First Drive: The Plus Four brings Morgan into the modern age
The Plus Four has gained a brand new platform, but have things moved on from its predecessor?
What is it?
This is the Morgan Plus Four and, make no mistake, it’s an altogether new thing. Sitting atop the firm’s latest aluminium architecture and powered by one of BMW’s sharpest engines, it’s a car which has been designed to follow on from the successful Plus Six.
The previous Plus 4 – note the numerical change in the naming structure – was one of Morgan’s best-sellers, so this latest one really needs to be rather good. We’ve been behind the wheel to see if things have gone to plan.
There’s a lot going on here. As we’ve already mentioned, the Plus Four sits on Morgan’s latest architecture – called CX – which has a bonded aluminium structure. Rather than the old steel-based chassis, this new setup allows the Morgan to be stiffer, stronger and lighter. In fact, this two-seater only weighs just over a tonne, yet still incorporates wood into its design.
Elsewhere, we’ve got a classic interior with some modern tweaks, but this really is about blending the old and the new.
What’s under the bonnet?
The Plus Four makes use of a compact yet punchy 2.0-litre turbocharged petrol engine which comes courtesy of BMW. It’s got 225bhp and – impressively for a car of this size – 400Nm of torque. It means that this Morgan will crack 0-60mph in 4.6 seconds and carry on to a top speed of 149mph.
Power is sent to the rear wheels through a six-speed manual gearbox – an automatic is available but we’d keep with the stick – and you’ll not find a suite of driver aids and assistance systems coming into play here. An added bonus of this new powertrain is efficiency; Morgan claims up to 40mpg and CO2 emissions of just 159g/km. It gives the Plus Four far greener credentials than you might expect.
What’s it like to drive?
Drop into the Morgan’s padded yet supportive seat and you’re initially met with a slightly higher driving position than you may expect from a car of this type. It gives you a good view ahead, with the long, louvred bonnet stretching right out in front of you. It’s one of the best windscreen sightlines in the business, we’re sure.
Thumb the new starter button and the engine kicks into life with a pleasantly old-school grumble (our car had an optional sports exhaust fitted) and at slow speeds, the car chatters away merrily.
Pick up a bit of speed – something the Plus Four does remarkably well – and the whole car bristles. It’s not a car which likes to be overly rushed; this gearbox needs to be given time and you need to get the whole car settled before whisking it through a corner. But show it some large, flowing bends and it’s at its whooshing, all-encompassing best. Compared with the old 4, the new car presents a vast and striking improvement – it simply rides, turns and handles like a completely new car.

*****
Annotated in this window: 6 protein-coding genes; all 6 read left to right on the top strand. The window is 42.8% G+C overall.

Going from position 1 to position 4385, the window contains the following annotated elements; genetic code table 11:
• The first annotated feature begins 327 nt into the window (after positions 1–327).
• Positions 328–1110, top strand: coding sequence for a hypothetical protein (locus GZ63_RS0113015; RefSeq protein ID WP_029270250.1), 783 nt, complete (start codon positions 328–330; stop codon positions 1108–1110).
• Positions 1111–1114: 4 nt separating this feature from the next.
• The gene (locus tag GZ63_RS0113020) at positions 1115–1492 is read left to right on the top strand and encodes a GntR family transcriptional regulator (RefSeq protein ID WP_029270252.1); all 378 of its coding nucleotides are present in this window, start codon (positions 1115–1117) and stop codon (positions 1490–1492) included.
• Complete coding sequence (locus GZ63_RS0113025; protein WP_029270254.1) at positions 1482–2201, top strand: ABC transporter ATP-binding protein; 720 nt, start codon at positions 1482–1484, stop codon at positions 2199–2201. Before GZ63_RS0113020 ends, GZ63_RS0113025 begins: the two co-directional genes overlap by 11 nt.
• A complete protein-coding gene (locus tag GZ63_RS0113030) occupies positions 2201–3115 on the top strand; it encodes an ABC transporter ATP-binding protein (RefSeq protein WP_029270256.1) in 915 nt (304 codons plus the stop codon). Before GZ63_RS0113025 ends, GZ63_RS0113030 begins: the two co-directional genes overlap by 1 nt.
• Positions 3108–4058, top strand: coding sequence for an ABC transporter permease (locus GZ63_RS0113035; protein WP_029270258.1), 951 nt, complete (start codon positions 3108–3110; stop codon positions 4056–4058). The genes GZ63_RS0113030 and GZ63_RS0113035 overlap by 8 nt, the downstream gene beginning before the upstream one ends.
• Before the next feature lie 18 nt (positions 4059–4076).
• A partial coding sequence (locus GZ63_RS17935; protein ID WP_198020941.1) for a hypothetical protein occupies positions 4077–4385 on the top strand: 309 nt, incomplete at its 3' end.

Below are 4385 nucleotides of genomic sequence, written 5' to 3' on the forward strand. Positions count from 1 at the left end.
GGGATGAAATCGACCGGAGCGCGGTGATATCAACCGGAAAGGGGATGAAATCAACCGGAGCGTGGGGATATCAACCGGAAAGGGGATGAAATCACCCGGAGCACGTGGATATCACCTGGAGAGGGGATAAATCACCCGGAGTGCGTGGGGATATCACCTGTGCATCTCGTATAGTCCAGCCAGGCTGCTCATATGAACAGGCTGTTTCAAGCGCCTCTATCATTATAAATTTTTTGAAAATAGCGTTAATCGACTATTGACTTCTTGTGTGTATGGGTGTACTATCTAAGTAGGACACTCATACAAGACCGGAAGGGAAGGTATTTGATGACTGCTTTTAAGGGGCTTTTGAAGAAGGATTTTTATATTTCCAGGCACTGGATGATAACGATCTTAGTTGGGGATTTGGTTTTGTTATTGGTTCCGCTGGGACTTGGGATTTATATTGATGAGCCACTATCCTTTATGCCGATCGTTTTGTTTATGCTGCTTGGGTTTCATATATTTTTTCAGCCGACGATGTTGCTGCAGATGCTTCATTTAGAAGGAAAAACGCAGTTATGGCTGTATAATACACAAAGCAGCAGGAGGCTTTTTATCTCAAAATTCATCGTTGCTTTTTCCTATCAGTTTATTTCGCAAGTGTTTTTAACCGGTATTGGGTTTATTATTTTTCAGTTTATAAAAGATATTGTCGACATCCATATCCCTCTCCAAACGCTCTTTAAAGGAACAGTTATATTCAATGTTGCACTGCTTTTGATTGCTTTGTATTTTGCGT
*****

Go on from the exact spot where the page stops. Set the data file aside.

How does it look?
Well, it looks like a Morgan, doesn’t it? In terms of styling it’s like nothing else on the road today, and wherever the Plus Four goes people stop to stare and look. There’s no animosity towards this car, however. On occasion, there can be a certain amount of distaste levelled at gaudy supercars or loud, barking sports cars, but there’s none of that here. A Morgan is a British, cherished car and one which people genuinely seem pleased to see.
The long, sculpted arches have been passed down through Morgan’s various generations, while the wire wheels on our car were brought smartly up to date with colour-coded green paint to match the body work.
What’s it like inside?
The cabin of the Morgan is an illustrious mix of high-end materials and old-school ergonomics. There’s more room inside the Plus Four than you may expect, with enough space to stretch out. It feels far less constrictive to sit in than, say, a Caterham Seven, which does open the Morgan up to slightly longer journeys. The sports seats are nicely padded and feature a lumbar support control which uses a small rubber bulb under the chair to either pump air into the seat or let it out. It’s a rudimentary way of doing things, but it works.
The steering wheel sits up close to your chest, and though the wheel itself may be a slight detachment from the wheels fitted to Morgan cars of old, it’s nice enough to hold. When it comes to luggage space, there’s a small area behind the seats which can be packed with softer bags, but that really is about it.
What’s the spec like?
There’s no dual-screen infotainment setup or wireless smartphone connectivity to speak of here. The Plus Four isn’t bristling with the latest tech, though Morgan has fitted a new, compact, screen ahead of the steering wheel to display the heating and ventilation settings, as well as key information such as speed. It’s a small update – first seen on the Plus Six – but a welcome one.
At £62,995 the Plus Four certainly isn’t cheap, and after a few choice options such as the aforementioned wheels and air conditioning, our test car came in at close to £75,000.
Given the number of accomplished rivals which accompany the Plus Four at this price point, it could be said that this Morgan has an even more difficult job on its hands than ever before. However, the real draw to the Plus Four is the sheer sense of occasion, and that’s something which others struggle to nail down.
For many, the Plus Four won’t make sense. But we’d argue for plenty of people only a Morgan will scratch the itch. And given this latest car’s performance, looks and improved everyday driving manners, we’d argue that it’s an itch well worth scratching.